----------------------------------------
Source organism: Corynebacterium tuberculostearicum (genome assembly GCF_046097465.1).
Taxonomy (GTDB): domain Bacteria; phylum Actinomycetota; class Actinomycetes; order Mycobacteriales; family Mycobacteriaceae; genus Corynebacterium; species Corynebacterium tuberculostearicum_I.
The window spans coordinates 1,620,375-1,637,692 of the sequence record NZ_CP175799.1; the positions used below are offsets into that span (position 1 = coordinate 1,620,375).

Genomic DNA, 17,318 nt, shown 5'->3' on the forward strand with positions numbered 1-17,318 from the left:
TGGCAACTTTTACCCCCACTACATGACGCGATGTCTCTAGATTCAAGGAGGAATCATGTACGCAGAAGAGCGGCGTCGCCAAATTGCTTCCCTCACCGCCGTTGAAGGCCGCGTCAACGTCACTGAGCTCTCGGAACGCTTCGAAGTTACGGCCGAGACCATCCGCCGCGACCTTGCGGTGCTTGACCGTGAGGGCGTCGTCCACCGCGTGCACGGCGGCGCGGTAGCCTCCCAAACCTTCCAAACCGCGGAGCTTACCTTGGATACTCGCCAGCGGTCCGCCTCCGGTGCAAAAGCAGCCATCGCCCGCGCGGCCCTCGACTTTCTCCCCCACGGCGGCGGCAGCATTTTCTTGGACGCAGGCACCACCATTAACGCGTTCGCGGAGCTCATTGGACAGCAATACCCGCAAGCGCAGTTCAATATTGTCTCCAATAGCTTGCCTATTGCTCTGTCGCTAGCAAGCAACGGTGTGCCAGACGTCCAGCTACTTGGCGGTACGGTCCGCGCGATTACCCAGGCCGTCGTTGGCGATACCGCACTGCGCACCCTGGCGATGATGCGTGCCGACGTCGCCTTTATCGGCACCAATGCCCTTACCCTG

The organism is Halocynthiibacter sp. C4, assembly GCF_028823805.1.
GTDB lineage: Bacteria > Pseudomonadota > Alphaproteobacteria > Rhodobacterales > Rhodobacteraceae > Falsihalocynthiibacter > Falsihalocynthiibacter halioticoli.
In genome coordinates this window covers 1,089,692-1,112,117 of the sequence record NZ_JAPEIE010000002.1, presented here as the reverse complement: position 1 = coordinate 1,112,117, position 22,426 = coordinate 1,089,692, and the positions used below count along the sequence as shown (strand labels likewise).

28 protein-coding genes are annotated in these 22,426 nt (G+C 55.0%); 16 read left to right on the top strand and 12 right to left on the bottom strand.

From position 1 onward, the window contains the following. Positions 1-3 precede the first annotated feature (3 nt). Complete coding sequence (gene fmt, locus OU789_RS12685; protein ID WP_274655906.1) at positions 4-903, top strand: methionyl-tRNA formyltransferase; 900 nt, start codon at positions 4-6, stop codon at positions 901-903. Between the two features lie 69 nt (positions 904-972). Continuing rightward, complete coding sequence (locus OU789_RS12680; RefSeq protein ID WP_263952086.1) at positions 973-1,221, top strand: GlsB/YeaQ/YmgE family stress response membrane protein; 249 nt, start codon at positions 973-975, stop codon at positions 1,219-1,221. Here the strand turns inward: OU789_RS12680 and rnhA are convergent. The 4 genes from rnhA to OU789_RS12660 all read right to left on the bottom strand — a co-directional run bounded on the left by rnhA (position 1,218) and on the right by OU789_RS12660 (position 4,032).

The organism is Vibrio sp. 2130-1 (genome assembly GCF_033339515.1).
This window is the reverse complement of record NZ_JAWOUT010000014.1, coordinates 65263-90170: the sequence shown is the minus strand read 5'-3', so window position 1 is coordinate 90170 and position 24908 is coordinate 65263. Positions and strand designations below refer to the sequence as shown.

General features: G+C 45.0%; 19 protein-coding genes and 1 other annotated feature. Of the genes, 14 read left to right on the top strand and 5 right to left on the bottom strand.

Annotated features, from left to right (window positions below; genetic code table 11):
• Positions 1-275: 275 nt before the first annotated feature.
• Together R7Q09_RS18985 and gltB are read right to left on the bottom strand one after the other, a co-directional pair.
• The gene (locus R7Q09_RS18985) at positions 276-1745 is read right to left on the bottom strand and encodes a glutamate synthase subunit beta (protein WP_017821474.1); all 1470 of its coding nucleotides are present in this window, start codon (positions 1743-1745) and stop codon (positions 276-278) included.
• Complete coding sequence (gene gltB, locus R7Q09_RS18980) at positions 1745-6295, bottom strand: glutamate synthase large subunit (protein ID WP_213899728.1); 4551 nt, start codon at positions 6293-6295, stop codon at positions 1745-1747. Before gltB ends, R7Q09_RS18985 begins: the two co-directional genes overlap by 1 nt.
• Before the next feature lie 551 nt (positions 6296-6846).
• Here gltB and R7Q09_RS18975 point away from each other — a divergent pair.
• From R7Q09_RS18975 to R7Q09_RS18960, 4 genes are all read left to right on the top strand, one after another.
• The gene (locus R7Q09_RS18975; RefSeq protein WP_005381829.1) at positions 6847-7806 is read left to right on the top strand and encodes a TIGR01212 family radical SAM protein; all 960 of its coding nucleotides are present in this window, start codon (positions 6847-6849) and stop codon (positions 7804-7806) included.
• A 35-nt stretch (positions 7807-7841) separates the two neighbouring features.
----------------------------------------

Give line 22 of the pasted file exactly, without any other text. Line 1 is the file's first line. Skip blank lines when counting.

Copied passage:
• The gene (locus R7Q09_RS18975; RefSeq protein WP_005381829.1) at positions 6847-7806 is read left to right on the top strand and encodes a TIGR01212 family radical SAM protein; all 960 of its coding nucleotides are present in this window, start codon (positions 6847-6849) and stop codon (positions 7804-7806) included.